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Flow Cytometer
Functional assessment and specific depletion of alloreactive human T cells using flow cytometry.
By Dross at 2007-04-02 23:57
 

Human T-cell alloreactivity plays an important role in many disease processes, including the rejection of solid organ grafts and graft-versus-host disease (GVHD) following allogeneic stem cell transplantation. To develop a better understanding of the T cells involved in alloreactivity in humans, we developed a cytokine flow cytometry (CFC) assay that enabled us to characterize the phenotypic and functional characteristic of T cells responding to allogeneic stimuli. Using this approach, we determined that most T-cell alloreactivity resided within the CD4( ) T-cell subset, as assessed by activation marker expression and the production of effector cytokines (eg, tumor necrosis factor alpha [TNF]alpha) implicated in human GVHD. Following prolonged stimulation in vitro using either allogeneic stimulator cells or viral antigens, we found that coexpression of activation markers within the CD4( ) T-cell subset occurred exclusively within a subpopulation of T cells that significantly increased their surface expression of CD4. We then developed a simple sorting strategy that exploited these phenotypic characteristics to specifically deplete alloreactive T cells while retaining broad specificity for other stimuli, including viral antigens and third-party alloantigens. This approach also was applied to specifically enrich or deplete human virus-specific T cells.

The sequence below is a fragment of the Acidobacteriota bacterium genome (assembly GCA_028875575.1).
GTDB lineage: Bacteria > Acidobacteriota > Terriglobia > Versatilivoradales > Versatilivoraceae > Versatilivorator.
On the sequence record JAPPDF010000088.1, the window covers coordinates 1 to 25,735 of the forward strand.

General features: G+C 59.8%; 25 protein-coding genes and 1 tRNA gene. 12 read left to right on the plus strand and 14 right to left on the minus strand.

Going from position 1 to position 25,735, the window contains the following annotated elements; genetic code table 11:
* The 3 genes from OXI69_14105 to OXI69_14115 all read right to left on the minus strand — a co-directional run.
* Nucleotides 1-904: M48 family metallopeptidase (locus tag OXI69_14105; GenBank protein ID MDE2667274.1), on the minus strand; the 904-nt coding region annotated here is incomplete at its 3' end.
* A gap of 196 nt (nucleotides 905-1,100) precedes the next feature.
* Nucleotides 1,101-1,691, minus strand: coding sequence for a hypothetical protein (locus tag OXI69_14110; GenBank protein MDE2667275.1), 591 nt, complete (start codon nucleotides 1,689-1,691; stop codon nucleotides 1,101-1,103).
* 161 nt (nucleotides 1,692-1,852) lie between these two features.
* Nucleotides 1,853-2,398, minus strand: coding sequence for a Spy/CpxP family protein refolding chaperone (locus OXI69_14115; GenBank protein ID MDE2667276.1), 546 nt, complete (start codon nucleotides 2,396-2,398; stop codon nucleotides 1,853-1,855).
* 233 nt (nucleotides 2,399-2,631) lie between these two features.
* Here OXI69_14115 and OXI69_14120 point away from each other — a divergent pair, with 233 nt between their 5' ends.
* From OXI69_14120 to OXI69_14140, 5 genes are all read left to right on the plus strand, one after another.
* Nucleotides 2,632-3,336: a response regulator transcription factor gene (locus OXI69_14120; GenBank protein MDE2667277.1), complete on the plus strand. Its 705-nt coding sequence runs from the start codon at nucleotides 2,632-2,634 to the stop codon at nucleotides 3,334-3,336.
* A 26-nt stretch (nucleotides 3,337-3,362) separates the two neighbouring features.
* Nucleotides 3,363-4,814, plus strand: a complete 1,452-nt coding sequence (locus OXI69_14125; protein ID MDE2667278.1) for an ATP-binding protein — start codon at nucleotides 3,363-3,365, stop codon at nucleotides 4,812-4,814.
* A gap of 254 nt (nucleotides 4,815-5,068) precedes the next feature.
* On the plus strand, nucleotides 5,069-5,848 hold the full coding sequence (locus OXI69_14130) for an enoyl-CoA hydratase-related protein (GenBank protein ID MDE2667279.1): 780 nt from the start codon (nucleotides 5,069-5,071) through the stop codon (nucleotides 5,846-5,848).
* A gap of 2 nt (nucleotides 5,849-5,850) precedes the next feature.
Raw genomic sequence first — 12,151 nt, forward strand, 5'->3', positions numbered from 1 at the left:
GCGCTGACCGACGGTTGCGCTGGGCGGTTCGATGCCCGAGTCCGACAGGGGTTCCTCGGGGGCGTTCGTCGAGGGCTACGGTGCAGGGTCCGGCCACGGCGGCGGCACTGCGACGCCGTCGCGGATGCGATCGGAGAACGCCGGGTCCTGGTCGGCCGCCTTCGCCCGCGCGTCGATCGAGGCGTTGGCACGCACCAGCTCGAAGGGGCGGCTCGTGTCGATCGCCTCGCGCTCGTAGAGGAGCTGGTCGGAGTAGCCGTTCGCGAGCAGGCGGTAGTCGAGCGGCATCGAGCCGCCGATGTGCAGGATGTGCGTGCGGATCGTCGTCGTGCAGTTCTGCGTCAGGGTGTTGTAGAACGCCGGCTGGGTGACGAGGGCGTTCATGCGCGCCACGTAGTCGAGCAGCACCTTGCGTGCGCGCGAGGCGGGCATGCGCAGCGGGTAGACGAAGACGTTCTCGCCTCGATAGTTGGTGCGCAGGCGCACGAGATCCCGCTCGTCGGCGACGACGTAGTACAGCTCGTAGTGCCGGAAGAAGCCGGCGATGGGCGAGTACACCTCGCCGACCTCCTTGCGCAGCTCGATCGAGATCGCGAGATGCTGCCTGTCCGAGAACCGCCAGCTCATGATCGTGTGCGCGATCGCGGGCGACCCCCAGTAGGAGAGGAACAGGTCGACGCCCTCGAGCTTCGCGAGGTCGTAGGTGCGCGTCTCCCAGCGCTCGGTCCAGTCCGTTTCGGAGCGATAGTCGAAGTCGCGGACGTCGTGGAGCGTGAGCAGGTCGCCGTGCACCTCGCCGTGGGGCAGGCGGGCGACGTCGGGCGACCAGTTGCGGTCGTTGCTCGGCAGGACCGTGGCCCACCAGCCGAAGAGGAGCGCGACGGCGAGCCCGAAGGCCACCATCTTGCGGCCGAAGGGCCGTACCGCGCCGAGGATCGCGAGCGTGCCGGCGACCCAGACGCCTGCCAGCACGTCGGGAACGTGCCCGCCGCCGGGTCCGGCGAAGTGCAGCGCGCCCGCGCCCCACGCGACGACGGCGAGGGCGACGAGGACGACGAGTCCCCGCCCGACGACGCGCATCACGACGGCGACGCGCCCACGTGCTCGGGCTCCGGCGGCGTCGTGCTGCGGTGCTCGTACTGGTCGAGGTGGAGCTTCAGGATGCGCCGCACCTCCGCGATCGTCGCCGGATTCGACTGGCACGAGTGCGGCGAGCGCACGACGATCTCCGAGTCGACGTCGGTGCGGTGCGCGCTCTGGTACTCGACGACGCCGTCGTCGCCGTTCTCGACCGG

read more | 2121 reads

Michigan and Stanford: Stem cell marker identified in head and neck cancer
By Dross at 2007-01-17 20:23
 

The cancer "Stem cell" theory comes from studies with blood cancers such as leukemiaterm, which are known to grow out of a subset of corrupted hematopoetic stem cells. In some studies, antibodies to the CD44 marker have been able to attach to these cells and block them from attaching to the bone marrow in a new mouse. Here Stanford and Michigan researchers seperated cancer cells from a solid tumor according to the CD44 marker using a technique known as Fluorescense Activated Cell Sorting in which a Flow Cytometerterm physically separates the cells.

Researchers have found a marker on head and neck tumor cells that indicates which cells are capable of fueling the cancer's growth. The finding is the first evidence of cancer stem cells in head and neck tumors.

read more | 2304 reads

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